Um. Who waters 3000 trees. LOL wowwww

    • sherry says:

      Don’t mention how scared I was. I’d just learned how to use a rifle. Hubby came home to find it still laying beside the cabin, and became convinced he’d better not try to get into the house in the dark.

  10. Anonymous says:

    3000 trees! That’s even a lot to me. And I love everything in volume.

    • sherry says:

      I never got tired of it, just thinking of the beautiful possibilities…until the 2nd year after doing all the replacements. Then I hated it.

  11. Anonymous says:

    Why am I coming up as “anonymous”?

  12. Judy says:

    I remember 13.5 years ago when we put around 100 caliber trees on our acreage and at the time I was nursing Reese. Steve was practically living at our lawn care compound and I had to water all the trees hoses hooked end to end. Meanwhile I had to repair the tree wells and even dig fresh ones in some, as the water ever so slowly filled the major cracks. Reese came with and was parked under large trees to await nursing and stay cool in the shade. He loves trees!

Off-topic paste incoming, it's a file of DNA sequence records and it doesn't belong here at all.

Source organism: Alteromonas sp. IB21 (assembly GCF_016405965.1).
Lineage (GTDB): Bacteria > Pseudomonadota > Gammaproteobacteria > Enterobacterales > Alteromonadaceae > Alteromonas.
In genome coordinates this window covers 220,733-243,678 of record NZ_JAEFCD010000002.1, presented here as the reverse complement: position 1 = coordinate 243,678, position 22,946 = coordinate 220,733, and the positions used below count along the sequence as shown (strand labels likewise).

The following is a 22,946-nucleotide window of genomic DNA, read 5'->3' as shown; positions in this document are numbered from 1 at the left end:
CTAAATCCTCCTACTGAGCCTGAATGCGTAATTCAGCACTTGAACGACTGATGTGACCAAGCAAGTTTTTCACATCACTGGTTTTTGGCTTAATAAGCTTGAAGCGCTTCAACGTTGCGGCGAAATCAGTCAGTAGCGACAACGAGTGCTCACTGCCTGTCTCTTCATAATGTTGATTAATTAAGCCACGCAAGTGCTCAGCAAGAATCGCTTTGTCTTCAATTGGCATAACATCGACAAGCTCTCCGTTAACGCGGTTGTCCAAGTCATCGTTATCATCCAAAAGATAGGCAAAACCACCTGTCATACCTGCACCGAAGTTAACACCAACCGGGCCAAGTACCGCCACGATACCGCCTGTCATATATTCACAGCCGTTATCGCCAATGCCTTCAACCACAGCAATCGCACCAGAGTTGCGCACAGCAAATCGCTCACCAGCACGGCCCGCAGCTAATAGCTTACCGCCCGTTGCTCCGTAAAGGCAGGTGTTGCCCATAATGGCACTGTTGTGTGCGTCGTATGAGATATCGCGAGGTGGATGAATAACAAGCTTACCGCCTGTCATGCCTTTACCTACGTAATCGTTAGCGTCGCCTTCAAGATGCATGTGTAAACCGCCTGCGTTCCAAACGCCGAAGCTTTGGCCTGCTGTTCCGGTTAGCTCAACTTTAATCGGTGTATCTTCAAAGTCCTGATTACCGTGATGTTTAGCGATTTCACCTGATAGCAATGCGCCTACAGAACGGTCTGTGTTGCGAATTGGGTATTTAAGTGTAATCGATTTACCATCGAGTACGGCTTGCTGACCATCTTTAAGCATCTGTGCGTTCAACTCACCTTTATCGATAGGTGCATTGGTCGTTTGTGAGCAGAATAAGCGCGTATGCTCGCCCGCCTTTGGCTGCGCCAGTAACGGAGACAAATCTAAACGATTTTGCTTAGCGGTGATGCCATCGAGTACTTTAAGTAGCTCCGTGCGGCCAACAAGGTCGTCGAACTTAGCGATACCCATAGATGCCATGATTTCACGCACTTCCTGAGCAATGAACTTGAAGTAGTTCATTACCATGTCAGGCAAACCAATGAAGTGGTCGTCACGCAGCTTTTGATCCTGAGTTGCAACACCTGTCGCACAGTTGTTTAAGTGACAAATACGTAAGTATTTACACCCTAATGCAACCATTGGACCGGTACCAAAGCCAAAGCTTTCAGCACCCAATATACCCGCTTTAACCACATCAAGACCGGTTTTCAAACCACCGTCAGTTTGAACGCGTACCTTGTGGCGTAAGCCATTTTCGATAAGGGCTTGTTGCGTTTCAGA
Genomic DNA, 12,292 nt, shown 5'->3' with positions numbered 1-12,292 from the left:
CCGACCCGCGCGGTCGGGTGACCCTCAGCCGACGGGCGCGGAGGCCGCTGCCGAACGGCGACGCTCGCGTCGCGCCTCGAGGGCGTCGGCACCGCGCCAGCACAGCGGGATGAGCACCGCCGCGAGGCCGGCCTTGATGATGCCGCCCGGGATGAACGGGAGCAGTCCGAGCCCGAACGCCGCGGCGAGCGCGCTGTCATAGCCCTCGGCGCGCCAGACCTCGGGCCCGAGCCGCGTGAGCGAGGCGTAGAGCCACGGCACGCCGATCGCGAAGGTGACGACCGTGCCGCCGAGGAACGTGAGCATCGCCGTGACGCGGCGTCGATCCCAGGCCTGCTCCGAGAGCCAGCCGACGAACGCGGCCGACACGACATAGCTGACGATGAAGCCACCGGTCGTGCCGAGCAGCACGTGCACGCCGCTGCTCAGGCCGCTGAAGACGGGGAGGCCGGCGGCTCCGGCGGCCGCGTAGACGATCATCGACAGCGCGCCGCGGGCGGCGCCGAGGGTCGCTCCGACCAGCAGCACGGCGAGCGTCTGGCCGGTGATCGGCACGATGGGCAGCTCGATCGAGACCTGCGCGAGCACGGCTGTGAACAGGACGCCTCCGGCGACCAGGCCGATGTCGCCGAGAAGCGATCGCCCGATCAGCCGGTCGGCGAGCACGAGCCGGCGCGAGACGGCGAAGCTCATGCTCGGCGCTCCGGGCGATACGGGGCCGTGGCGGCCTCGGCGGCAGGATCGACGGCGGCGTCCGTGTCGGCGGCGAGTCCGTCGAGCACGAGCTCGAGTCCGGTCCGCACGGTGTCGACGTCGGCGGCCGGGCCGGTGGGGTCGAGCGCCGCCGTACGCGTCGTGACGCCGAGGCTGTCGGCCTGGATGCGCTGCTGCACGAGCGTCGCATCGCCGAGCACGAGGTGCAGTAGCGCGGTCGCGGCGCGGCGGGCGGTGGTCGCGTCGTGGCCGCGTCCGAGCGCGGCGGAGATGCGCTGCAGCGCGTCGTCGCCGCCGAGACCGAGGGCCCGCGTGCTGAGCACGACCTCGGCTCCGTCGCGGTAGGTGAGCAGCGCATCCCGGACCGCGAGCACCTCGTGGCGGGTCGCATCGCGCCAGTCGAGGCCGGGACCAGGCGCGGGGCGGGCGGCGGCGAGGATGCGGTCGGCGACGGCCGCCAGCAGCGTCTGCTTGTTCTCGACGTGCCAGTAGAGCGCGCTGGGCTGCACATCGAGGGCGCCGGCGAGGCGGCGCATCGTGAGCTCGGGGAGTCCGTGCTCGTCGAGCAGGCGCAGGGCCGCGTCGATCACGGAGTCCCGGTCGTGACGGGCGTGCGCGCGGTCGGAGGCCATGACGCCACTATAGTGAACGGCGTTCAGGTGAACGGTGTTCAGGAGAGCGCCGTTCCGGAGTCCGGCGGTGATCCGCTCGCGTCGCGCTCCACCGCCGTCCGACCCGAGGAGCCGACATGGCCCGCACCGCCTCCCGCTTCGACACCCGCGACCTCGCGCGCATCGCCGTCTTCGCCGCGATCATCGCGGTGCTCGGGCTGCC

13. Judy says:

    Oh no, no regrets! Just lots of exhaustion tears at the time!

  14. Anonymous says:

    How do I get my name to come up as ‘Naomi’ or something clever like that. I really don’t want to be anonymous. :S

  15. Anonymous says:

    I believe I have come up as Naomi a few times.

    • sherry says:

      Are you on the same computer (re:settings), or coming in the same way? I don’t know because I’ve never been on your side of this puzzle.

  16. wendy says:

    Do you can your fish? If so, how? Would you pressure cook them? Do you have a special recipe? Thanks!

    • sherry says:

      I don’t can them. I freeze the rainbow. But I have canned jackfish in the past and would love to find enough to do it again. I have a recipe that makes them like salmon! What kind of fish are you thinking?

  17. wendy says:

    Anonoymous is cute.

  18. wendy says:

    Will you be opening a blog on the tree planting you did? I had some questions. Its a busy time of year, so I can wait!

Trackbacks/Pingbacks


What do you think?